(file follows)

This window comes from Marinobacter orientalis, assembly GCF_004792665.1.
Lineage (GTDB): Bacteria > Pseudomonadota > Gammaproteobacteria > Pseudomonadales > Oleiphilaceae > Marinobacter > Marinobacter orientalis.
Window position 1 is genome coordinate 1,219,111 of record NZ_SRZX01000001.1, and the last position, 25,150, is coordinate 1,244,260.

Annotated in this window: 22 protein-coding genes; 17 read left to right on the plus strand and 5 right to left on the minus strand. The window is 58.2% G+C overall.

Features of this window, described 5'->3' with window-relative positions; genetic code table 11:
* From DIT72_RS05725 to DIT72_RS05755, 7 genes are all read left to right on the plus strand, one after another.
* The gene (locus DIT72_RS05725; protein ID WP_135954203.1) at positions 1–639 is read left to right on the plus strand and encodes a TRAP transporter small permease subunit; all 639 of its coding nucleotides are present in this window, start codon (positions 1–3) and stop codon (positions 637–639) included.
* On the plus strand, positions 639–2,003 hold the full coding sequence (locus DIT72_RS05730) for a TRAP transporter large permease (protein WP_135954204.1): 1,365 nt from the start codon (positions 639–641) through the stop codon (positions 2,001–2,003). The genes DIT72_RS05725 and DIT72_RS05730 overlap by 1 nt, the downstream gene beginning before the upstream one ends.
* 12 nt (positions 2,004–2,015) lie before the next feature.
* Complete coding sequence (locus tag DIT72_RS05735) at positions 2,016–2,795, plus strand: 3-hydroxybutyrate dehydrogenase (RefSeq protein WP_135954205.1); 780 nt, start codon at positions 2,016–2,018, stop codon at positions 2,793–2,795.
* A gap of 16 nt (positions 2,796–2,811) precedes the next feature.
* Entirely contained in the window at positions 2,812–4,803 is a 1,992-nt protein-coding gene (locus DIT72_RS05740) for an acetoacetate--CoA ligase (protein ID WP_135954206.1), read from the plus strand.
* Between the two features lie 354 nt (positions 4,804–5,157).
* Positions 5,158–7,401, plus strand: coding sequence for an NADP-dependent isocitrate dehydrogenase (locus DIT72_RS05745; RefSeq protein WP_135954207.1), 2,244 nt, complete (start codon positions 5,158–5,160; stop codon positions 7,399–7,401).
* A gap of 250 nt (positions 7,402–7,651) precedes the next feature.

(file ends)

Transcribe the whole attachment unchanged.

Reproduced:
This window comes from Marinobacter orientalis, assembly GCF_004792665.1.
Lineage (GTDB): Bacteria > Pseudomonadota > Gammaproteobacteria > Pseudomonadales > Oleiphilaceae > Marinobacter > Marinobacter orientalis.
Window position 1 is genome coordinate 1,219,111 of record NZ_SRZX01000001.1, and the last position, 25,150, is coordinate 1,244,260.

Annotated in this window: 22 protein-coding genes; 17 read left to right on the plus strand and 5 right to left on the minus strand. The window is 58.2% G+C overall.

Features of this window, described 5'->3' with window-relative positions; genetic code table 11:
* From DIT72_RS05725 to DIT72_RS05755, 7 genes are all read left to right on the plus strand, one after another.
* The gene (locus DIT72_RS05725; protein ID WP_135954203.1) at positions 1–639 is read left to right on the plus strand and encodes a TRAP transporter small permease subunit; all 639 of its coding nucleotides are present in this window, start codon (positions 1–3) and stop codon (positions 637–639) included.
* On the plus strand, positions 639–2,003 hold the full coding sequence (locus DIT72_RS05730) for a TRAP transporter large permease (protein WP_135954204.1): 1,365 nt from the start codon (positions 639–641) through the stop codon (positions 2,001–2,003). The genes DIT72_RS05725 and DIT72_RS05730 overlap by 1 nt, the downstream gene beginning before the upstream one ends.
* 12 nt (positions 2,004–2,015) lie before the next feature.
* Complete coding sequence (locus tag DIT72_RS05735) at positions 2,016–2,795, plus strand: 3-hydroxybutyrate dehydrogenase (RefSeq protein WP_135954205.1); 780 nt, start codon at positions 2,016–2,018, stop codon at positions 2,793–2,795.
* A gap of 16 nt (positions 2,796–2,811) precedes the next feature.
* Entirely contained in the window at positions 2,812–4,803 is a 1,992-nt protein-coding gene (locus DIT72_RS05740) for an acetoacetate--CoA ligase (protein ID WP_135954206.1), read from the plus strand.
* Between the two features lie 354 nt (positions 4,804–5,157).
* Positions 5,158–7,401, plus strand: coding sequence for an NADP-dependent isocitrate dehydrogenase (locus DIT72_RS05745; RefSeq protein WP_135954207.1), 2,244 nt, complete (start codon positions 5,158–5,160; stop codon positions 7,399–7,401).
* A gap of 250 nt (positions 7,402–7,651) precedes the next feature.